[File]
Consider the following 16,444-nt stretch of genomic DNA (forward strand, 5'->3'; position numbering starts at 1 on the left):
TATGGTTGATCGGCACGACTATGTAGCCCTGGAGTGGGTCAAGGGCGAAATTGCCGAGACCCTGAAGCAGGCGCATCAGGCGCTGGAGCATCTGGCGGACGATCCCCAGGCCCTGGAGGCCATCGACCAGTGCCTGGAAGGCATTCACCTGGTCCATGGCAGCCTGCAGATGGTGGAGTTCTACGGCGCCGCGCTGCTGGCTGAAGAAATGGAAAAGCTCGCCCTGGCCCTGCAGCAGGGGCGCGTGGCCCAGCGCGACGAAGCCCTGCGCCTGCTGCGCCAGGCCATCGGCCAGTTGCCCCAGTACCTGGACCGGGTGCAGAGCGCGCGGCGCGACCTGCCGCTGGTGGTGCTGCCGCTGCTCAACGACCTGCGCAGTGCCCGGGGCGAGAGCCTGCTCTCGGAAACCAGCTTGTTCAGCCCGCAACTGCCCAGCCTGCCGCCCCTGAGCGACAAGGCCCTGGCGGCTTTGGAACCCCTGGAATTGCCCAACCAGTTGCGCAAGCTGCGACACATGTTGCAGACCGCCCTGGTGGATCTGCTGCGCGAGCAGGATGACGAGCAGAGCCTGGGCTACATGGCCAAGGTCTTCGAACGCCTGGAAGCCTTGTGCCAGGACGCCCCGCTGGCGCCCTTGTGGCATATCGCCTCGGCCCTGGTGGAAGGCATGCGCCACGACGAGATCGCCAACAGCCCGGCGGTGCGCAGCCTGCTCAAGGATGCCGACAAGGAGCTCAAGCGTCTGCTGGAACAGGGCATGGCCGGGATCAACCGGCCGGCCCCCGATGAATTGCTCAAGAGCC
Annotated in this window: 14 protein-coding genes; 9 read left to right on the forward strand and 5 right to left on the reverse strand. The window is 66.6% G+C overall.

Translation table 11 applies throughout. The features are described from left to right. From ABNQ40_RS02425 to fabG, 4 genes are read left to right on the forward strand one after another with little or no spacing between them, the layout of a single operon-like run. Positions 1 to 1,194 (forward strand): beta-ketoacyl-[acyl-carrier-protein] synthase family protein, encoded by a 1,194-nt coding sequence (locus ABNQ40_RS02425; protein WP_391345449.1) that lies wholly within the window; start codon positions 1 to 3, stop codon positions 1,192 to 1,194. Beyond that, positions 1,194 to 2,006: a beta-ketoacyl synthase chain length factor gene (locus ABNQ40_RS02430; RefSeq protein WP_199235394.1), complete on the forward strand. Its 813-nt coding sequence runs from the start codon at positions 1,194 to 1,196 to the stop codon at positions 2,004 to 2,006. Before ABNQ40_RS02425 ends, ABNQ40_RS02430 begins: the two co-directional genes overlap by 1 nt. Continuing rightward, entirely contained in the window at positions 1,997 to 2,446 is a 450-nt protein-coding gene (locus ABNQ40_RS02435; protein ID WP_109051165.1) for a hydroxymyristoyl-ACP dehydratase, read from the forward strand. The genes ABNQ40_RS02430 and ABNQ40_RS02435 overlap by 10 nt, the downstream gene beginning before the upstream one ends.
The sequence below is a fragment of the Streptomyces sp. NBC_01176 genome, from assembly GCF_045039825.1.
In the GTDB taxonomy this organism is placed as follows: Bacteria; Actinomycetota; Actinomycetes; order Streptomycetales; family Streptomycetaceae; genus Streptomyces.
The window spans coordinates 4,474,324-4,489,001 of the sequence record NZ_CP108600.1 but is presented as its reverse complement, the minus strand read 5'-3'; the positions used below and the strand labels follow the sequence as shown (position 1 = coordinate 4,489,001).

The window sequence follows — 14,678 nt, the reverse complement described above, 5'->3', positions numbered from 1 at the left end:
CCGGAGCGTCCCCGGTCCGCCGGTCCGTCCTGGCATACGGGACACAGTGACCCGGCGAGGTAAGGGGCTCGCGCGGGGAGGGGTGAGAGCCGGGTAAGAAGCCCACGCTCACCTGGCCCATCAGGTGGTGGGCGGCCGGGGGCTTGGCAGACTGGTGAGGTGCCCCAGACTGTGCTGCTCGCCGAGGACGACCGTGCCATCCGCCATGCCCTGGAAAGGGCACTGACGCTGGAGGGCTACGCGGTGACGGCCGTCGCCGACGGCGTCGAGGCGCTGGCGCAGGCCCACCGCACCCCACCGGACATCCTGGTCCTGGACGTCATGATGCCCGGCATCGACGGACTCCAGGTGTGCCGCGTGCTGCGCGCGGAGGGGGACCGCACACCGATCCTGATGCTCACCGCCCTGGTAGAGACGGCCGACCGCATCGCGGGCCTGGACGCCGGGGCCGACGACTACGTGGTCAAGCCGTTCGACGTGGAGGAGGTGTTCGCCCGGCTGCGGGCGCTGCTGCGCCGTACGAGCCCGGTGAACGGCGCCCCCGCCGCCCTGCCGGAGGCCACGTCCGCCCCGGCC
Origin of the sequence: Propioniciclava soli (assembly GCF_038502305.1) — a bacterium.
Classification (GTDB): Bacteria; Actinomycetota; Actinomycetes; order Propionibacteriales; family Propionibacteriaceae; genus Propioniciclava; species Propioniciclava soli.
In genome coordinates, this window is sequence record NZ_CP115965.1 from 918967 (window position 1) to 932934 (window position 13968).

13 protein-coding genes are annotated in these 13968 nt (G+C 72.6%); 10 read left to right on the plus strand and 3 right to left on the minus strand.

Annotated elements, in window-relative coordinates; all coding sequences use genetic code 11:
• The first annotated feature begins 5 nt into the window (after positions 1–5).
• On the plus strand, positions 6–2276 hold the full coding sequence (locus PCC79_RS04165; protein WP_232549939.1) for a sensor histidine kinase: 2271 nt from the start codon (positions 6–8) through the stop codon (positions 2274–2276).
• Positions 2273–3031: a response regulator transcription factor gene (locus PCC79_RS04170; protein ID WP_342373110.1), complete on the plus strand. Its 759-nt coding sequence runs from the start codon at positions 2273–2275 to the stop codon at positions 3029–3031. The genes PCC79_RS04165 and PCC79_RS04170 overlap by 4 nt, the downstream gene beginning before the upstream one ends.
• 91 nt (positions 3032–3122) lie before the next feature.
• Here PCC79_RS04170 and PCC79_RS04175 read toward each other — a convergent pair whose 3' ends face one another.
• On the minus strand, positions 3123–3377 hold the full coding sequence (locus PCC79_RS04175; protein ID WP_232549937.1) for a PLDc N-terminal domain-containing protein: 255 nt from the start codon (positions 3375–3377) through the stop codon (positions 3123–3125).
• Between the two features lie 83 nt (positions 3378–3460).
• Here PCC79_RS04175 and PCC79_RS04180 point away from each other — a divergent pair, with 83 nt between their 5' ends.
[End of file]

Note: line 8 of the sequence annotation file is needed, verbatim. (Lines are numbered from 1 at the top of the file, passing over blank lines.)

The window sequence follows — 14,678 nt, the reverse complement described above, 5'->3', positions numbered from 1 at the left end: